11 - 13 July 2000
TUKE, Thomas (d. 1657). A Discourse against Painting and Tincturing of Women, wherein the abominable sins of murther and poysoning, pride and ambition, adultery and witchcraft, are set foorth and discouered. London: Edward Marchant, 1616.
4° (180 x 134mm). Title with woodcut of an an Elisabethan woman, woodcut ornaments. (Title frail, stained at inner corners and frayed at outer margins, with repair to lower outer corner, B4 torn with substantial loss to first three lines and also holed with loss of one word on recto and half a word on verso, final leaves repaired at lower inner and outer corners, lacking first and final blanks.) 20th-century old style calf. Provenance: 'Fucus inimica formae. Velle suum cuique est nec Moto vivimus uno. Pinge duos ....' (contemporary inscription on title); 'Manor copy 4d. to me' (early inscription on title verso, followed by a bibliographical note and quotation from scripture); further annotation in another hand on K1r; Charles J. Sawyer Ltd. (catalogue item no. 443).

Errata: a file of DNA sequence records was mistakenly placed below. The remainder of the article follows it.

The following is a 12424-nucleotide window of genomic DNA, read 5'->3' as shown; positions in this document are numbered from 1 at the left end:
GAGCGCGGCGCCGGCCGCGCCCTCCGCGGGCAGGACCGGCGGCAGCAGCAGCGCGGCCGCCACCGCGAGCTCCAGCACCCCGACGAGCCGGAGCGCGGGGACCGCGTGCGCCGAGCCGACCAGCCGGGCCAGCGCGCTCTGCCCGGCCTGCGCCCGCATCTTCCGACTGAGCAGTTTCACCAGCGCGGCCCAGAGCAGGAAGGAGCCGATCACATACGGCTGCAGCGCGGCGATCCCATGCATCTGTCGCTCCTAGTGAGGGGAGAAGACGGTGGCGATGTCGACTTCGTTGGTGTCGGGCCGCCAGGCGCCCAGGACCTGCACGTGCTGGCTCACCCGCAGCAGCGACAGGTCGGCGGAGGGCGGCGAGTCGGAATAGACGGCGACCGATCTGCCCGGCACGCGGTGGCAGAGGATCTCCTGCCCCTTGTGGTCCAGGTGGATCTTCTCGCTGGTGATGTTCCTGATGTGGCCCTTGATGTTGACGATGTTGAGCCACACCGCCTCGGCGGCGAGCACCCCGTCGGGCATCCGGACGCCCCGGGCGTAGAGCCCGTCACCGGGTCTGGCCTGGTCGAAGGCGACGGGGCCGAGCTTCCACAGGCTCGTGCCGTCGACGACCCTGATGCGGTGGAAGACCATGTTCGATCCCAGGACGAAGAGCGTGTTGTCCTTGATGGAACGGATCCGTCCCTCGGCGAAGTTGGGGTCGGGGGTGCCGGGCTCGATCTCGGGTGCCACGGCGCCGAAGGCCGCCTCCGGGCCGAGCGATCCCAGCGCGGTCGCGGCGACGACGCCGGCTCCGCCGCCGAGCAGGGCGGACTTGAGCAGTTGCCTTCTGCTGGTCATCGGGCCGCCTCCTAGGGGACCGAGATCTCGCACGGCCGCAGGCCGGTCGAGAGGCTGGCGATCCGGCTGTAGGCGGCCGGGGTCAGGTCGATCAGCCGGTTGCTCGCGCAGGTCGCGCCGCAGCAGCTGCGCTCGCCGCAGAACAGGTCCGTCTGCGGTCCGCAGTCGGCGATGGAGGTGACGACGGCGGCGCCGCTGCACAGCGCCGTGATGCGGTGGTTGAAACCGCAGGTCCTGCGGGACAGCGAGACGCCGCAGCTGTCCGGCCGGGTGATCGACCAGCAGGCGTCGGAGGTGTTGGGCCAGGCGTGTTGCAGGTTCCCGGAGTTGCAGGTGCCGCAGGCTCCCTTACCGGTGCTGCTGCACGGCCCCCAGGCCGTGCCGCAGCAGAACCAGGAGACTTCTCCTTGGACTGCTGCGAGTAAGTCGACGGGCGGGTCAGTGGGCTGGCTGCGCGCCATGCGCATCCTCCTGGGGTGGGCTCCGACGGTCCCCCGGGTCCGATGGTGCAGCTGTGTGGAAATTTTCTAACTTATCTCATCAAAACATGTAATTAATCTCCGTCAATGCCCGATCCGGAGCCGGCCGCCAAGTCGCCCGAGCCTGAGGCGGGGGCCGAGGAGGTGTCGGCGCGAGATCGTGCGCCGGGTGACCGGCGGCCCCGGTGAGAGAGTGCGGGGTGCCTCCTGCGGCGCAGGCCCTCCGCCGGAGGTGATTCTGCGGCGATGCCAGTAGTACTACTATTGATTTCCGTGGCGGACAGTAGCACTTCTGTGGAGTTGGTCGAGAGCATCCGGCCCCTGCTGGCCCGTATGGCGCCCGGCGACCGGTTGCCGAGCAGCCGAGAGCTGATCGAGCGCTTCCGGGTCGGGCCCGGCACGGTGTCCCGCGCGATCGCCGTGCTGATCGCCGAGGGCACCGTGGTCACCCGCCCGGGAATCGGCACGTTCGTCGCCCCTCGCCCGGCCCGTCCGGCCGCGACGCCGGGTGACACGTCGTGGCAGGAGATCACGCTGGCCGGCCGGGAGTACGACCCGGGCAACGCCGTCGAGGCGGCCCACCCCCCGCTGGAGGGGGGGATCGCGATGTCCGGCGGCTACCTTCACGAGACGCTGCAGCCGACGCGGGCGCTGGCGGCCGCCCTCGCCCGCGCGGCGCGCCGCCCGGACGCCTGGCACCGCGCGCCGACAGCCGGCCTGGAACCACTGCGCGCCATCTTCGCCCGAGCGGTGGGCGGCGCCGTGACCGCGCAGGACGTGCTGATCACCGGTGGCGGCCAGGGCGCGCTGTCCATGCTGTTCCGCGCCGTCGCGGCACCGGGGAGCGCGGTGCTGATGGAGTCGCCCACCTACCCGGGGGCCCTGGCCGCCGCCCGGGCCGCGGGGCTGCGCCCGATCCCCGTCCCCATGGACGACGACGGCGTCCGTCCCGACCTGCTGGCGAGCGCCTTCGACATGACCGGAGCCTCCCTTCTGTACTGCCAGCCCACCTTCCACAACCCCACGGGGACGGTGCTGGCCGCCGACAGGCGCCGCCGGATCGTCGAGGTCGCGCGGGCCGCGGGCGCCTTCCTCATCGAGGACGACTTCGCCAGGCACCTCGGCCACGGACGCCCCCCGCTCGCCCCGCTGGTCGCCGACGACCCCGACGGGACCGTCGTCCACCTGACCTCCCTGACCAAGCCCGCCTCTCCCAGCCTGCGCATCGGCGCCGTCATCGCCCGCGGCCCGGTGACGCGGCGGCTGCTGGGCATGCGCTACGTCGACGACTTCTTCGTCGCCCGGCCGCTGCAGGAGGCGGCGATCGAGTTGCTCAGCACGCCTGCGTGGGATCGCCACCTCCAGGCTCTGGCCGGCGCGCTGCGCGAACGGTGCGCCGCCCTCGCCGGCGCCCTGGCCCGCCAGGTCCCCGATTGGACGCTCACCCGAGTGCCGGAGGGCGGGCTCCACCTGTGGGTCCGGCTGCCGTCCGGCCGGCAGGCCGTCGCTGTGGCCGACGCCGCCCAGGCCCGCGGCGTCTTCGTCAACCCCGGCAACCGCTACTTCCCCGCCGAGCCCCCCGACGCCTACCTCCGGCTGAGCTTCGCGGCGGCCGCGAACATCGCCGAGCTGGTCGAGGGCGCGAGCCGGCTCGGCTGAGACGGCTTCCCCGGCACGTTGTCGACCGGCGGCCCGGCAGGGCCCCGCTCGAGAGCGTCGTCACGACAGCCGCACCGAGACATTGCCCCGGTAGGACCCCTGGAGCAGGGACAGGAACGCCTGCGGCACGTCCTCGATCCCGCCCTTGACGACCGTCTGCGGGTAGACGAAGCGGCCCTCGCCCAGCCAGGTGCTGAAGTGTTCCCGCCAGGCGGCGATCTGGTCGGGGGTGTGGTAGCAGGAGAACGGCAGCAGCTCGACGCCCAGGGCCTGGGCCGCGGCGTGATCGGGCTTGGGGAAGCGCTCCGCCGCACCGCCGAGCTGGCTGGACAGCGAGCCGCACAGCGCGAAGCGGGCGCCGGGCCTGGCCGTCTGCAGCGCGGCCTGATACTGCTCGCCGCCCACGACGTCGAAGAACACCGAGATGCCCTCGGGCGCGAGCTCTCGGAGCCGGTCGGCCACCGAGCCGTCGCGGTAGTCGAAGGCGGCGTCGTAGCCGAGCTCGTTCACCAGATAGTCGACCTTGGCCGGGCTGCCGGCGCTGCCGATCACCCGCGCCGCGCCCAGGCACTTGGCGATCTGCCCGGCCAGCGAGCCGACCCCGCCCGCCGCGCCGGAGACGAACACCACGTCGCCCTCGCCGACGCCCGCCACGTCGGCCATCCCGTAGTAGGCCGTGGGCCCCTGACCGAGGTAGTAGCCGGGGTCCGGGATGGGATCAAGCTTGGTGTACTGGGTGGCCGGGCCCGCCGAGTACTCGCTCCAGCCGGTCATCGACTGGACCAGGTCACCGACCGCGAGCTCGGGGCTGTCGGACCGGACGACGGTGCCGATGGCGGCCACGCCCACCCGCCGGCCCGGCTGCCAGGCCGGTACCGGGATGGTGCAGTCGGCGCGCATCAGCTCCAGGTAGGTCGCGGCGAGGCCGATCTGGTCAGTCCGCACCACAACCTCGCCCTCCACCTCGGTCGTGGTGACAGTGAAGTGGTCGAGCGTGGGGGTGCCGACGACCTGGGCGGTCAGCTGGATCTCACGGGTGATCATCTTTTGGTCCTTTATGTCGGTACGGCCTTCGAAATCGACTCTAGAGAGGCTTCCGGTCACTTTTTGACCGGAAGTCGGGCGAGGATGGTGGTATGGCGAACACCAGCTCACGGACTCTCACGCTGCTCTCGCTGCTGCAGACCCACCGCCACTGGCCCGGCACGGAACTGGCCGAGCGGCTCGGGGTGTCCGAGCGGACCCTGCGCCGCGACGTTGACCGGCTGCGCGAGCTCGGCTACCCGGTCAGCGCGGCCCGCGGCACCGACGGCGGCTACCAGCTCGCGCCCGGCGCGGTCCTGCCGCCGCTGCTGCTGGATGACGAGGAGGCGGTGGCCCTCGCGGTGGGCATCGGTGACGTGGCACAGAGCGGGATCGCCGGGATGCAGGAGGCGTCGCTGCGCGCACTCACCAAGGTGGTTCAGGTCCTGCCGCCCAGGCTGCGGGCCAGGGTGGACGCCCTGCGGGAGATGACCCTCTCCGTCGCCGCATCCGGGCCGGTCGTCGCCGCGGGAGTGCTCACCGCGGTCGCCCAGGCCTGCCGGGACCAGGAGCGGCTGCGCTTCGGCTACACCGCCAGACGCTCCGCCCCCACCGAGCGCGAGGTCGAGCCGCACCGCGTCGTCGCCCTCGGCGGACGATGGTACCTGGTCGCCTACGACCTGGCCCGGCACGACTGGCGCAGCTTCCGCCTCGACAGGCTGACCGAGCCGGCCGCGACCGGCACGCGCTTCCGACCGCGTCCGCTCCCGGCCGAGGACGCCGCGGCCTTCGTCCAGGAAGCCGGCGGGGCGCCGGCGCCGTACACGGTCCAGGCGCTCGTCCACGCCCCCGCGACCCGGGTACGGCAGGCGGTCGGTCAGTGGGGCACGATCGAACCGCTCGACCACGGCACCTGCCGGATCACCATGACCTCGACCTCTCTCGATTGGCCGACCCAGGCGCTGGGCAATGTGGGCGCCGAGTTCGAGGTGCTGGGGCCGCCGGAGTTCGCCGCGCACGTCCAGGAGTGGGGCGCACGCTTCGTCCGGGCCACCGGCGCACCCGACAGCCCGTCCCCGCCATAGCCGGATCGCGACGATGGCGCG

One of two issues in 1616, the present issue having an anonymous cancel title page and the initials 'T.T.' at the end of text. Tuke's attack on cosmetics and the depravity of women in general was first published by Thomas Creede in ?1615 as The Picture of a Picture: or, The character of a painted woman. The Latin inscription on the title page of this copy translates as 'Dye is the enemy of beauty. Each one seeks his own Nor do we live in one humour ....' STC 24316A.
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